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Child Molests Dog: A Writing Lesson

One recent afternoon I took my dog Chica, a black English cocker spaniel, on a walk to meet my daughter on her way home from school. When the dog and I were a couple of blocks from the school, a young girl weighed down with a backpack approached us on the sidewalk. Her eyes wide, she headed straight for Chica, who is on a short leash and capable of biting anyone who appears to threaten her or me. I pulled the dog close to me. When the girl started to bend down and extend her arm toward Chica, I said, “Stop! My dog bites!”

Still the girl kept coming, her hand extended toward the dog. Why didn’t she back off? I said, “No! Stop!” and put my hands around my dog’s snout just as the girl, smiling, patted Chica on the top of the head. Then she breezed off, smiling.

In the moment when we came together with our hands on my dog’s head, I realized why the girl had ignored my warnings. In that instant, a gust of music blew from the IPod plugged in the girl’s ear. She had not heard a word I said.

This scary interaction (scary for me because I feared my dog would bite the child) reminded me of writing. Here’s how:

  • Like the girl with the IPod, our readers may ignore us, even when our messages are very clear and concise (“Stop! My dog bites!”).
  • Like the girl, our audience may be oblivious to our messages because of the volume of input they receive.
  • Our communication may be much more important to us than to them, at times because they aren’t aware of the seriousness of the situation.
  • Our readers may see us as different from who we really are (A beautiful dog can’t possibly bite; a message from a clerk or an assistant can’t be significant).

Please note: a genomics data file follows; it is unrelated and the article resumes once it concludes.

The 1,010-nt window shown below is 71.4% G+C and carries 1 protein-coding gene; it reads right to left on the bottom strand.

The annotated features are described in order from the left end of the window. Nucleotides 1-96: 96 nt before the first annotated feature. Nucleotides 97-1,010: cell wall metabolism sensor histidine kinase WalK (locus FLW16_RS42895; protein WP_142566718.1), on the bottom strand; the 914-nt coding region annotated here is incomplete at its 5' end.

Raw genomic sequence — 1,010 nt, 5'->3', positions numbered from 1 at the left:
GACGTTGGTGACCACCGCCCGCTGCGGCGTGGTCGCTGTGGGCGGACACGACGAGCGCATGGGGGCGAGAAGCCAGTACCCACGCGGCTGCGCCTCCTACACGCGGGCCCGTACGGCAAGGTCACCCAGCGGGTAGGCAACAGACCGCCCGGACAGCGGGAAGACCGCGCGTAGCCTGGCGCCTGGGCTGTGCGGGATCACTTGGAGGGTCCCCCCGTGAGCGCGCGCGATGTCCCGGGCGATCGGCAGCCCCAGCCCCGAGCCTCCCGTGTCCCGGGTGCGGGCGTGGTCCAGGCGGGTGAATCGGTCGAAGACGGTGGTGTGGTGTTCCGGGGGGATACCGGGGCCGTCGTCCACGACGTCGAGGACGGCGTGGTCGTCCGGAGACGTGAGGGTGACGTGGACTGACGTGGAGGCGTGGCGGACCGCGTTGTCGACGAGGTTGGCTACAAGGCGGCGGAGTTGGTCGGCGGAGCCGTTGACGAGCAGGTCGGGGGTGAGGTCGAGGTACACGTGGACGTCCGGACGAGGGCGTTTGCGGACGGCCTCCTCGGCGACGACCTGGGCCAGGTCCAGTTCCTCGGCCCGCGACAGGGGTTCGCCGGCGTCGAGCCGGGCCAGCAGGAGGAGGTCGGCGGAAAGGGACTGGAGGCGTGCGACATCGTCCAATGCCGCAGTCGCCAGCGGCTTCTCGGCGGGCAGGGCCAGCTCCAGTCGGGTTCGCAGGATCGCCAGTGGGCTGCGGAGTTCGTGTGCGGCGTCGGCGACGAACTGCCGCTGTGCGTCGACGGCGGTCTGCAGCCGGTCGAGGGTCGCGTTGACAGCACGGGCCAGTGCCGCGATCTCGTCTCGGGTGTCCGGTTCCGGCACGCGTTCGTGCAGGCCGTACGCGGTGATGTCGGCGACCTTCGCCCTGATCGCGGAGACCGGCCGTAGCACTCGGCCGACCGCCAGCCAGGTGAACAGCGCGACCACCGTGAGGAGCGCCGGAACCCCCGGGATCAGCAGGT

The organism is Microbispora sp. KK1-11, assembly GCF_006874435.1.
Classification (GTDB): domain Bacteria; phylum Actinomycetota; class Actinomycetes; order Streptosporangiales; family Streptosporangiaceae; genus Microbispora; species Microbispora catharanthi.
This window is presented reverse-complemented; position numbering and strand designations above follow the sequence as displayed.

What are we to do when we have essential messages to communicate?

After failing in my first interaction with the girl, I decided it would not happen again. The next time I saw her on the street, it was I who approached her. I signaled her to take out her earplugs. When she did, I told her plainly never to touch my dog because, unfortunately, the dog may bite strangers. She shrugged and put her earplugs back in. However, I am certain she will not go near Chica again.

The lesson? When writing fails, talk plainly to the person you need to reach, if you can. Make them pay attention. Explain the significance of the situation. Although sometimes it may seem easier to get a new dog (job?), take a different path, or “Put a muzzle on it,” these challenges follow us everywhere.


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By Lynn Gaertner-Johnston

Lynn Gaertner-Johnston has helped thousands of employees and managers improve their business writing skills and confidence through her company, Syntax Training. In her corporate training career of more than 20 years, she has worked with executives, engineers, scientists, sales staff, and many other professionals, helping them get their messages across with clarity and tact.

A gifted teacher, Lynn has led writing classes at more than 100 companies and organizations such as MasterCard, Microsoft, Boeing, Nintendo, REI, AARP, Ledcor, and Kaiser Permanente. Near her home in Seattle, Washington, she has taught managerial communications in the MBA programs of the University of Washington and UW Bothell. She has created a communications course, Business Writing That Builds Relationships, and provides the curriculum at no cost to college instructors.

A recognized expert in business writing etiquette, Lynn has been quoted in "The Wall Street Journal," "The Atlantic," "Vanity Fair," and other media.

Lynn sharpened her business writing skills at the University of Notre Dame, where she earned a master's degree in communication, and at Bradley University, with a bachelor's degree in English.